Consumers are willing to share some personal data — but they want retailers to ask for their permission first.

Retailers have the capacity to create a fine-tuned shopping experience for consumers based on personal information — but should they? Consumers currently do not feel comfortable sharing much beyond gender, what city they live in, how much they’re willing to spend on an item, and their age, according to a personalization survey conducted by CI&T in March 2023.

More than half (52%) of respondents said they prefer that a retailer personalize the shopping experience for groups of similar customers. 48% said they preferred that a retailer personalize the shopping experience to each individual.

Most customers (58%) said they believe data sharing is necessary for brands to provide a personalized experience. 87% of respondents want to be asked for their permission to collect personal data first. Only 13% said it was not important to them to be asked.

A significant portion (42%) of respondents said they do not believe sharing their personal information, whether intentionally or without permission, is necessary for a retailer to personalize their shopping experience.

CI&T, a software and digital consultancy company, surveyed 542 U.S. consumers in March 2023. Respondents were selected to be representative of the demographics of the U.S. population.


Consumers don’t want to share much information about themselves

Consumers are reluctant to share information beyond:

  • Gender: 14%
  • What city they live in: 14%
  • How much they are willing to spend on an item: 11%
  • Age: 11%
  • Who they are shopping for: 10%

Only 8% said they’d be OK with a retailer knowing their shopping history at the retailer’s physical store, or their browsing history on the retailer’s digital channels such as a mobile app or website (7%).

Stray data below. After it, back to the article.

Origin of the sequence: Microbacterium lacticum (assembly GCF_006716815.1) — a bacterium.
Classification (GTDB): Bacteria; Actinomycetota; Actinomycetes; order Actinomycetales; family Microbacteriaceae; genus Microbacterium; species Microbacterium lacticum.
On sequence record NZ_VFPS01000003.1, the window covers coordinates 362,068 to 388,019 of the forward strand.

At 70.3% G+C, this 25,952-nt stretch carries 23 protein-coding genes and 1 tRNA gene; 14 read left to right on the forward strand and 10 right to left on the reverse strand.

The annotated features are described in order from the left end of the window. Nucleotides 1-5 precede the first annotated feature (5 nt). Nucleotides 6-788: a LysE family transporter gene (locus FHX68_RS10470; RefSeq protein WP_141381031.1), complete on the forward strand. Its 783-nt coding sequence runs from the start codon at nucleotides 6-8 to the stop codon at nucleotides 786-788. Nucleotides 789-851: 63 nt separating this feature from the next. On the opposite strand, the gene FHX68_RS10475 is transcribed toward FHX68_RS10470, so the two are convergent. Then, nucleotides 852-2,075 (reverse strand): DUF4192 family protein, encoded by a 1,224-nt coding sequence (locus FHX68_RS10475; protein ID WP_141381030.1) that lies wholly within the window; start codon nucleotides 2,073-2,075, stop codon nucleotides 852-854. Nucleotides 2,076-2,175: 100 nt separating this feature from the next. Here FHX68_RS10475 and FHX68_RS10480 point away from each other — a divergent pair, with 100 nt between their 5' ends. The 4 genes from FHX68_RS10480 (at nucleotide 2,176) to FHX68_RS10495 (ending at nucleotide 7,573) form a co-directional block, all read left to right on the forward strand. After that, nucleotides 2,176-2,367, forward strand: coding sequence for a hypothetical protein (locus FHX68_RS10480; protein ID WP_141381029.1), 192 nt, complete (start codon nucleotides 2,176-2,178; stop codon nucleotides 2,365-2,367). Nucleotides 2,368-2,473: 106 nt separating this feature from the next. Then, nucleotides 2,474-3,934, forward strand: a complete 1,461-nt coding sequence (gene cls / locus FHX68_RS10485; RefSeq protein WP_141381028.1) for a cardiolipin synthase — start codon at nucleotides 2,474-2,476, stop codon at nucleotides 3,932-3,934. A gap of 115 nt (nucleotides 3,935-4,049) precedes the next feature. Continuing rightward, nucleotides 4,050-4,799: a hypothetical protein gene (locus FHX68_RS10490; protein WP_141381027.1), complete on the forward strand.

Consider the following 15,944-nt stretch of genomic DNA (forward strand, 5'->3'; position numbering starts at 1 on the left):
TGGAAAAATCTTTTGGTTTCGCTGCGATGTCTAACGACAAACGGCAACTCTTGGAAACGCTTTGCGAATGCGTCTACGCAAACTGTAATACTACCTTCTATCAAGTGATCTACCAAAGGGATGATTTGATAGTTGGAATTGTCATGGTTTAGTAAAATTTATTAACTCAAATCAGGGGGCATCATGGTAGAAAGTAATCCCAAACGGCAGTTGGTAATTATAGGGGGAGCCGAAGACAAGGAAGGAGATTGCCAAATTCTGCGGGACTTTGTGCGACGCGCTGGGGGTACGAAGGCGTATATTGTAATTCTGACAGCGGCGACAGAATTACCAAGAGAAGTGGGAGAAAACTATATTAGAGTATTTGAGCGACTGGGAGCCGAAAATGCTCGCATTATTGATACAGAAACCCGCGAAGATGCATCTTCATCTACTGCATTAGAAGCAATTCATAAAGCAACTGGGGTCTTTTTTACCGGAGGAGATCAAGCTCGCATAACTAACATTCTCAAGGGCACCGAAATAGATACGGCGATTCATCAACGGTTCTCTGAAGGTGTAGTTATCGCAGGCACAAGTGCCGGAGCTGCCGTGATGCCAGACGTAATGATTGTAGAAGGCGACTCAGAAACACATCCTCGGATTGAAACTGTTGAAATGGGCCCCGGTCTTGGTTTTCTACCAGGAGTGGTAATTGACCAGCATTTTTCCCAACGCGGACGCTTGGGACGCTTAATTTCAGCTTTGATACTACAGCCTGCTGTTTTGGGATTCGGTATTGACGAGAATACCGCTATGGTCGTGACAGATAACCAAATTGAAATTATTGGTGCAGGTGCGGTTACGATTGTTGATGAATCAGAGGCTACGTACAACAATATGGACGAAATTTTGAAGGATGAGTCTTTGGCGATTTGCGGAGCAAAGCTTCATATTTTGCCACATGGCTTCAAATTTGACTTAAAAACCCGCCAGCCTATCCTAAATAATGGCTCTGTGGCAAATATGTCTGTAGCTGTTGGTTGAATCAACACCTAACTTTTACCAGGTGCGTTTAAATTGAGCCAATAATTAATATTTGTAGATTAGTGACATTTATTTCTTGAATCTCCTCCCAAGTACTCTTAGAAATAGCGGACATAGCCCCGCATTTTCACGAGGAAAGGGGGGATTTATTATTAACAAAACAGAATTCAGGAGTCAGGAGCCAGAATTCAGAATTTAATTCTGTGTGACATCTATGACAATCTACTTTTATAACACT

Topping the list of what information consumers do not want retailers to know:

  • Annual household income: 19%
  • How large the household is: 12%
  • Browsing history at this retailer’s physical stores: 11%
  • Race: 11%

Consumers are more likely to share information related to what products they want to buy. When asked which of the following consumers wish retailers knew about them when shopping with the retailer:

  • The sizes I usually fit in best: 17%
  • The styles I prefer to wear: 16%
  • The price point that is most aligned with how I spend: 15%
  • What I’ve bought from them in the past: 13%
  • The color scheme/schemes I prefer: 11%

According to survey author Melissa Minkow, director, retail strategy, “while there is sufficient demand for personalization, achieving it in the most-privacy-respecting way possible is imperative,” she wrote in the report.

While survey respondents said they wanted personalization geared toward similar groups of consumers rather than individual shoppers, 22% said they would share personal information in exchange for a product type, color or style developed just for them with the exact specifications they’d want. 21% said a search process that is quick and oriented to precisely what they are looking for would be an incentive to share data. And 20% cited a personalized price point.

“Consumers will gladly welcome ‘good’ prices,” Minkow said in the report.

Consumers want options

Respondents also said they do not want to miss out on options should they opt for a personalized shopping experience. 47% said they’d like to see the “same web page everyone sees, and then allow me to navigate to the type of item I’m looking for after I select a few filters,” such as price or color.